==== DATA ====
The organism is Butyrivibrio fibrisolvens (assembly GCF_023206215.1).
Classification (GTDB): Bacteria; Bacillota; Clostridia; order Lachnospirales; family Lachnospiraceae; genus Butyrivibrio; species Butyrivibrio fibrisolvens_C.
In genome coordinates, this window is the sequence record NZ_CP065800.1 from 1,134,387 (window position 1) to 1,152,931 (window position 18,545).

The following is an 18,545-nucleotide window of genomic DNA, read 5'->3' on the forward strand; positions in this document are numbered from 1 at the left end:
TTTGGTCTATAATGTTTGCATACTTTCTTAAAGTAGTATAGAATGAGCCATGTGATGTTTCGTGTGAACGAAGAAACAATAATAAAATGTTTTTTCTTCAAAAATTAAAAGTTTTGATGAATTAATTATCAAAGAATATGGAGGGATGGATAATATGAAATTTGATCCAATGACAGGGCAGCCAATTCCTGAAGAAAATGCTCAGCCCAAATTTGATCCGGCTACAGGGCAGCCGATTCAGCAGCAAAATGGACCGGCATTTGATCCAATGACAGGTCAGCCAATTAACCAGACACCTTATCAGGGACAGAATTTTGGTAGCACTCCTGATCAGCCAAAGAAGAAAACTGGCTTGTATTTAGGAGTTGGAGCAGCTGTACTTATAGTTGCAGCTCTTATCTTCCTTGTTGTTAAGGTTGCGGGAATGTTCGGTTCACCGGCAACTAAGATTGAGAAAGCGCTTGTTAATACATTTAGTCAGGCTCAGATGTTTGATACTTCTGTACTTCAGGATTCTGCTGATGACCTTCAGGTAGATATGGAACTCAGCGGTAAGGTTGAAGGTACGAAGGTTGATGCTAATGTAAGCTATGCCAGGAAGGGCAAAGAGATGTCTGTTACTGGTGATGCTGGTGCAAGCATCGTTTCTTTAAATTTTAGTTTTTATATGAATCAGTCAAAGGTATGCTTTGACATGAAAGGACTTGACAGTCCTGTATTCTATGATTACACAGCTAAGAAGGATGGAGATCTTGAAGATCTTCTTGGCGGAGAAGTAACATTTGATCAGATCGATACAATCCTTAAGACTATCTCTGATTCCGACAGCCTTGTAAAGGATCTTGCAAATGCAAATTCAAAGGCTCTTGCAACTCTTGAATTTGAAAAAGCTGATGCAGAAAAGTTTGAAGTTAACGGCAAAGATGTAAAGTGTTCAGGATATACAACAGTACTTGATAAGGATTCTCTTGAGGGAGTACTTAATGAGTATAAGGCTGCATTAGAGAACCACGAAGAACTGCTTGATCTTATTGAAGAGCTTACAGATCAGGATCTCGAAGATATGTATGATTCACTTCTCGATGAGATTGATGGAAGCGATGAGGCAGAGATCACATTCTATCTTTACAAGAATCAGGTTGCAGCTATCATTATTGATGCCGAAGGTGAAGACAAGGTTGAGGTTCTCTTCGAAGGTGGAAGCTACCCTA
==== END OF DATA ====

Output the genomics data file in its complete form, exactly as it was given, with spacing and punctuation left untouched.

The organism is Butyrivibrio fibrisolvens (assembly GCF_023206215.1).
Classification (GTDB): Bacteria; Bacillota; Clostridia; order Lachnospirales; family Lachnospiraceae; genus Butyrivibrio; species Butyrivibrio fibrisolvens_C.
In genome coordinates, this window is the sequence record NZ_CP065800.1 from 1,134,387 (window position 1) to 1,152,931 (window position 18,545).

The following is an 18,545-nucleotide window of genomic DNA, read 5'->3' on the forward strand; positions in this document are numbered from 1 at the left end:
TTTGGTCTATAATGTTTGCATACTTTCTTAAAGTAGTATAGAATGAGCCATGTGATGTTTCGTGTGAACGAAGAAACAATAATAAAATGTTTTTTCTTCAAAAATTAAAAGTTTTGATGAATTAATTATCAAAGAATATGGAGGGATGGATAATATGAAATTTGATCCAATGACAGGGCAGCCAATTCCTGAAGAAAATGCTCAGCCCAAATTTGATCCGGCTACAGGGCAGCCGATTCAGCAGCAAAATGGACCGGCATTTGATCCAATGACAGGTCAGCCAATTAACCAGACACCTTATCAGGGACAGAATTTTGGTAGCACTCCTGATCAGCCAAAGAAGAAAACTGGCTTGTATTTAGGAGTTGGAGCAGCTGTACTTATAGTTGCAGCTCTTATCTTCCTTGTTGTTAAGGTTGCGGGAATGTTCGGTTCACCGGCAACTAAGATTGAGAAAGCGCTTGTTAATACATTTAGTCAGGCTCAGATGTTTGATACTTCTGTACTTCAGGATTCTGCTGATGACCTTCAGGTAGATATGGAACTCAGCGGTAAGGTTGAAGGTACGAAGGTTGATGCTAATGTAAGCTATGCCAGGAAGGGCAAAGAGATGTCTGTTACTGGTGATGCTGGTGCAAGCATCGTTTCTTTAAATTTTAGTTTTTATATGAATCAGTCAAAGGTATGCTTTGACATGAAAGGACTTGACAGTCCTGTATTCTATGATTACACAGCTAAGAAGGATGGAGATCTTGAAGATCTTCTTGGCGGAGAAGTAACATTTGATCAGATCGATACAATCCTTAAGACTATCTCTGATTCCGACAGCCTTGTAAAGGATCTTGCAAATGCAAATTCAAAGGCTCTTGCAACTCTTGAATTTGAAAAAGCTGATGCAGAAAAGTTTGAAGTTAACGGCAAAGATGTAAAGTGTTCAGGATATACAACAGTACTTGATAAGGATTCTCTTGAGGGAGTACTTAATGAGTATAAGGCTGCATTAGAGAACCACGAAGAACTGCTTGATCTTATTGAAGAGCTTACAGATCAGGATCTCGAAGATATGTATGATTCACTTCTCGATGAGATTGATGGAAGCGATGAGGCAGAGATCACATTCTATCTTTACAAGAATCAGGTTGCAGCTATCATTATTGATGCCGAAGGTGAAGACAAGGTTGAGGTTCTCTTCGAAGGTGGAAGCTACCCTA